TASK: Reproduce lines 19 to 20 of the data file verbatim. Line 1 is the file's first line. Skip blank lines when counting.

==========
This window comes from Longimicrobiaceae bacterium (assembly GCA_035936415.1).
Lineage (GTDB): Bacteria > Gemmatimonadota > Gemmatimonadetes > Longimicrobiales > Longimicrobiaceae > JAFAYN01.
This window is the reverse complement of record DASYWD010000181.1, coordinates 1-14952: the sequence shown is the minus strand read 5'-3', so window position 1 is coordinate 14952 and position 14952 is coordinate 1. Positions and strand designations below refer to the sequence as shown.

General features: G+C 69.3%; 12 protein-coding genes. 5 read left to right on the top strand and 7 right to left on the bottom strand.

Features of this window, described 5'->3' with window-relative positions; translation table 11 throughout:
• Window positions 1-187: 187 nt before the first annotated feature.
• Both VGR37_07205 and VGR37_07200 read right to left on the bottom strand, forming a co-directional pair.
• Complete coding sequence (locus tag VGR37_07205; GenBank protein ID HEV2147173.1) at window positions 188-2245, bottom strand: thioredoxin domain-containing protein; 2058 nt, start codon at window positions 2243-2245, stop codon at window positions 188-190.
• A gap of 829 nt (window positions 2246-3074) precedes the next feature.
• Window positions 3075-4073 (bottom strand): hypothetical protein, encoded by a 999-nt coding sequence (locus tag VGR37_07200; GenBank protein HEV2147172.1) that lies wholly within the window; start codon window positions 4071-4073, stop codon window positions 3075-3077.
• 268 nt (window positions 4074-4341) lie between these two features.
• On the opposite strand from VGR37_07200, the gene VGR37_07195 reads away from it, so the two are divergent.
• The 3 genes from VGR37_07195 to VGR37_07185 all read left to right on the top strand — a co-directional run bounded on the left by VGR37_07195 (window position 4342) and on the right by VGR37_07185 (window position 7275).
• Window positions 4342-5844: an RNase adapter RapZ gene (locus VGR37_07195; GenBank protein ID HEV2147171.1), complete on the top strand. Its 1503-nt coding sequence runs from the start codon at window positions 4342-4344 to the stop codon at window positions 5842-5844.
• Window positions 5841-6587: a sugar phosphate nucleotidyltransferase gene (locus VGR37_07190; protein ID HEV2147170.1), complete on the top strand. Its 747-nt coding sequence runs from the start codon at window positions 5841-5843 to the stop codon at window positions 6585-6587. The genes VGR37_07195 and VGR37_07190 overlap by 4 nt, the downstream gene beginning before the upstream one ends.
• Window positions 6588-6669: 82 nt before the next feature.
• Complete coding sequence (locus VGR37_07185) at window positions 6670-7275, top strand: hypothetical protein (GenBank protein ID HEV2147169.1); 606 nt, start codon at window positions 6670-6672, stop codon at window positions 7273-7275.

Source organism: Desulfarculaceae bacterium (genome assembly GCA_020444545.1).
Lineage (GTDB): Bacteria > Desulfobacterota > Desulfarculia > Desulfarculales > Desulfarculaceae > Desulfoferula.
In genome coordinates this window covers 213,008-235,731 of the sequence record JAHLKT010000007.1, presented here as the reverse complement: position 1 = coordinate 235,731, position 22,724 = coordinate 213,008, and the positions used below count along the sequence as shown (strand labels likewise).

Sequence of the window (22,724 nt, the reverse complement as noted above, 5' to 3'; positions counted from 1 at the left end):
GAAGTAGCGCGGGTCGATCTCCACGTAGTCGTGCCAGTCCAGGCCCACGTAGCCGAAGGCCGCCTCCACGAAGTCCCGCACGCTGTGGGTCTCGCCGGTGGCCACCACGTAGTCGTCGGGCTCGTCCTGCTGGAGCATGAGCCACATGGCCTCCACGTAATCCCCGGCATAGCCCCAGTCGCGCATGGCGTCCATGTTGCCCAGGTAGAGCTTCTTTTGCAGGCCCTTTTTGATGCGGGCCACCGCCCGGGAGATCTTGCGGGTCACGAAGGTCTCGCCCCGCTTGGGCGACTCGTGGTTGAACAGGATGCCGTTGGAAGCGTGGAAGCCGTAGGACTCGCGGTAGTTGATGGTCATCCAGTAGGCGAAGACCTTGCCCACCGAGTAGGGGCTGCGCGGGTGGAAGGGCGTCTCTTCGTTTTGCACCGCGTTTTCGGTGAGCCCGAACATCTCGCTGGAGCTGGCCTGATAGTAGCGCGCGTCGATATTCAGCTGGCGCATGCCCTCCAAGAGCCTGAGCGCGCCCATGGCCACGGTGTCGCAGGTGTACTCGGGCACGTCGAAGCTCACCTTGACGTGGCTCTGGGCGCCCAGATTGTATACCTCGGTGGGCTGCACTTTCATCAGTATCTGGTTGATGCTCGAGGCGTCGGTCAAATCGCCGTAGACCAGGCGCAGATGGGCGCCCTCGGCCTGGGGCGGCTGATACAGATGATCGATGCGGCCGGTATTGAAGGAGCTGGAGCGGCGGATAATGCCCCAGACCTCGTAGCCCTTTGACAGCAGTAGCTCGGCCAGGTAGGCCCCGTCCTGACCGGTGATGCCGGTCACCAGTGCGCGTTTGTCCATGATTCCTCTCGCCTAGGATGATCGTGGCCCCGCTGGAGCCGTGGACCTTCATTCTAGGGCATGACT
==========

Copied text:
Lineage (GTDB): Bacteria > Desulfobacterota > Desulfarculia > Desulfarculales > Desulfarculaceae > Desulfoferula.
In genome coordinates this window covers 213,008-235,731 of the sequence record JAHLKT010000007.1, presented here as the reverse complement: position 1 = coordinate 235,731, position 22,724 = coordinate 213,008, and the positions used below count along the sequence as shown (strand labels likewise).